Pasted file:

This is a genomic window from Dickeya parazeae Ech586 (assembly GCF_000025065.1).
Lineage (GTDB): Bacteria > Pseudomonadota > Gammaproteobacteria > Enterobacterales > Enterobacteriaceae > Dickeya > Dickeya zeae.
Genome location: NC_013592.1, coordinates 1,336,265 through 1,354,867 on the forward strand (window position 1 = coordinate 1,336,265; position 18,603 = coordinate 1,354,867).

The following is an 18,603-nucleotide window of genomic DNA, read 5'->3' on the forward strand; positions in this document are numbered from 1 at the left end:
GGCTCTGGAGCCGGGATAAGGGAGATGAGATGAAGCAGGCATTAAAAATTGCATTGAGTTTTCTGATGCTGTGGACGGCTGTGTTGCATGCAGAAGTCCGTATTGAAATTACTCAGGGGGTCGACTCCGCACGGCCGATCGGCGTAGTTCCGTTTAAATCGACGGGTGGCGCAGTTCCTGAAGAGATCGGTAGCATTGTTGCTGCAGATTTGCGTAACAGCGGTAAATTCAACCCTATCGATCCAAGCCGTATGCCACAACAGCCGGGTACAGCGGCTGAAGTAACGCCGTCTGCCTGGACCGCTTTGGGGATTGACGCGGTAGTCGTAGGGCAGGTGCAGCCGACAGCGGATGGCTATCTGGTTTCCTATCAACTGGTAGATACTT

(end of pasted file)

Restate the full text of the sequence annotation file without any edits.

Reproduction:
This is a genomic window from Dickeya parazeae Ech586 (assembly GCF_000025065.1).
Lineage (GTDB): Bacteria > Pseudomonadota > Gammaproteobacteria > Enterobacterales > Enterobacteriaceae > Dickeya > Dickeya zeae.
Genome location: NC_013592.1, coordinates 1,336,265 through 1,354,867 on the forward strand (window position 1 = coordinate 1,336,265; position 18,603 = coordinate 1,354,867).

The following is an 18,603-nucleotide window of genomic DNA, read 5'->3' on the forward strand; positions in this document are numbered from 1 at the left end:
GGCTCTGGAGCCGGGATAAGGGAGATGAGATGAAGCAGGCATTAAAAATTGCATTGAGTTTTCTGATGCTGTGGACGGCTGTGTTGCATGCAGAAGTCCGTATTGAAATTACTCAGGGGGTCGACTCCGCACGGCCGATCGGCGTAGTTCCGTTTAAATCGACGGGTGGCGCAGTTCCTGAAGAGATCGGTAGCATTGTTGCTGCAGATTTGCGTAACAGCGGTAAATTCAACCCTATCGATCCAAGCCGTATGCCACAACAGCCGGGTACAGCGGCTGAAGTAACGCCGTCTGCCTGGACCGCTTTGGGGATTGACGCGGTAGTCGTAGGGCAGGTGCAGCCGACAGCGGATGGCTATCTGGTTTCCTATCAACTGGTAGATACTT